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Book Talk: Favorites from the past, part II

It may be hard to understand how something that I read many decades ago can have left a lasting impression on me, but I think that great books do that. That’s why they are “great.” Great people can have the same effect. I remember reading a newspaper article in which Joe DiMaggio, NY Yankee outfielder, explained why he never seemed to make “spectacular” catches. He said that he listened for the sound that the ball made when it came off the bat. I practiced that, and I seldom missed a ball that was hit to centerfield. I also read that Ted Williams (last player to bat .400 for a season) said to “swing up” and “swing hard, just in case you hit the ball.” My Little League lifetime batting average probably never made triple digits.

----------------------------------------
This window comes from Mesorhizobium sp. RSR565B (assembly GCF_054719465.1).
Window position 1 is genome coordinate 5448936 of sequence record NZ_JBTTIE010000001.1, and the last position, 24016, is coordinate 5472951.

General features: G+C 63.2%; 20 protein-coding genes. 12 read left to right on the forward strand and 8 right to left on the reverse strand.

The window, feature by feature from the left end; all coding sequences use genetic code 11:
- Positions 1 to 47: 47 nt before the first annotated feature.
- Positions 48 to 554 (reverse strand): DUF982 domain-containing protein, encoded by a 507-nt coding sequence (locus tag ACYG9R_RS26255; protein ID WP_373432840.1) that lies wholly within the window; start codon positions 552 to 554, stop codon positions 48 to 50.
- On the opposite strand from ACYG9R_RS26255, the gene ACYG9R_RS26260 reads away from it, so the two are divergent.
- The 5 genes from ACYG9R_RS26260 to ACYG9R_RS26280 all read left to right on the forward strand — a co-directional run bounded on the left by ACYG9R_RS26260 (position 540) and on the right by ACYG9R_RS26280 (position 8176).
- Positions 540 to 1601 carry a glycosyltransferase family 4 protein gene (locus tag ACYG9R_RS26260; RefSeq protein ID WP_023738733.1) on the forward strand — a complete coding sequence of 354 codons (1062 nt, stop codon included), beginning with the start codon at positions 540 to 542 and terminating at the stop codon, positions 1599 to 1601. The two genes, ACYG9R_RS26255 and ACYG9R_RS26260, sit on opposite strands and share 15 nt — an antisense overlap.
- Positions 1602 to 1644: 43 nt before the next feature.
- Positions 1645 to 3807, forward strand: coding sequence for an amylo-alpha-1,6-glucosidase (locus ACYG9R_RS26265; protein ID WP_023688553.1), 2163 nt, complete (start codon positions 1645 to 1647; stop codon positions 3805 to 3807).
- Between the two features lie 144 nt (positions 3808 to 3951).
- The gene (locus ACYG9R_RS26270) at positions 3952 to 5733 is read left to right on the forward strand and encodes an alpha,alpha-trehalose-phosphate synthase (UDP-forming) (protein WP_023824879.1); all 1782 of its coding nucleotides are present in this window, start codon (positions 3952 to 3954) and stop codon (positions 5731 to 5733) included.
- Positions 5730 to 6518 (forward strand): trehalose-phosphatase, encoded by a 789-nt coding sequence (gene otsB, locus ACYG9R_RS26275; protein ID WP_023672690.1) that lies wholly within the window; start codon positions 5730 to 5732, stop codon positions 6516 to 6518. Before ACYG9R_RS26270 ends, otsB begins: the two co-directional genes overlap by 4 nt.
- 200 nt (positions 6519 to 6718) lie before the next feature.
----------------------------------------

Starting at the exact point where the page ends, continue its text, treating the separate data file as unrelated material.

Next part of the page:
'The Caine Mutiny'

When I was 17, I read Herman Wouk’s "The Caine Mutiny." I only put the book down when I was in attendance at Cubberley High School in Palo Alto or working at night at Lucky Store on Alma Street. The story, told from the POV of Ensign Willie Keith, is a World War II drama set aboard the U.S.S. Caine, a minesweeper. The ship is commanded by Captain Queeg, who gradually loses the respect of the wardroom officers because of a series of increasingly unusual incidents, probably the most notable of which was his obsession over some missing strawberries.

At one point, Queeg’s decision leads to the crew giving him the sobriquet, “Old Yellowstain.” That image may be responsible for later dramatic actions by his officers. Truly, a great novel.


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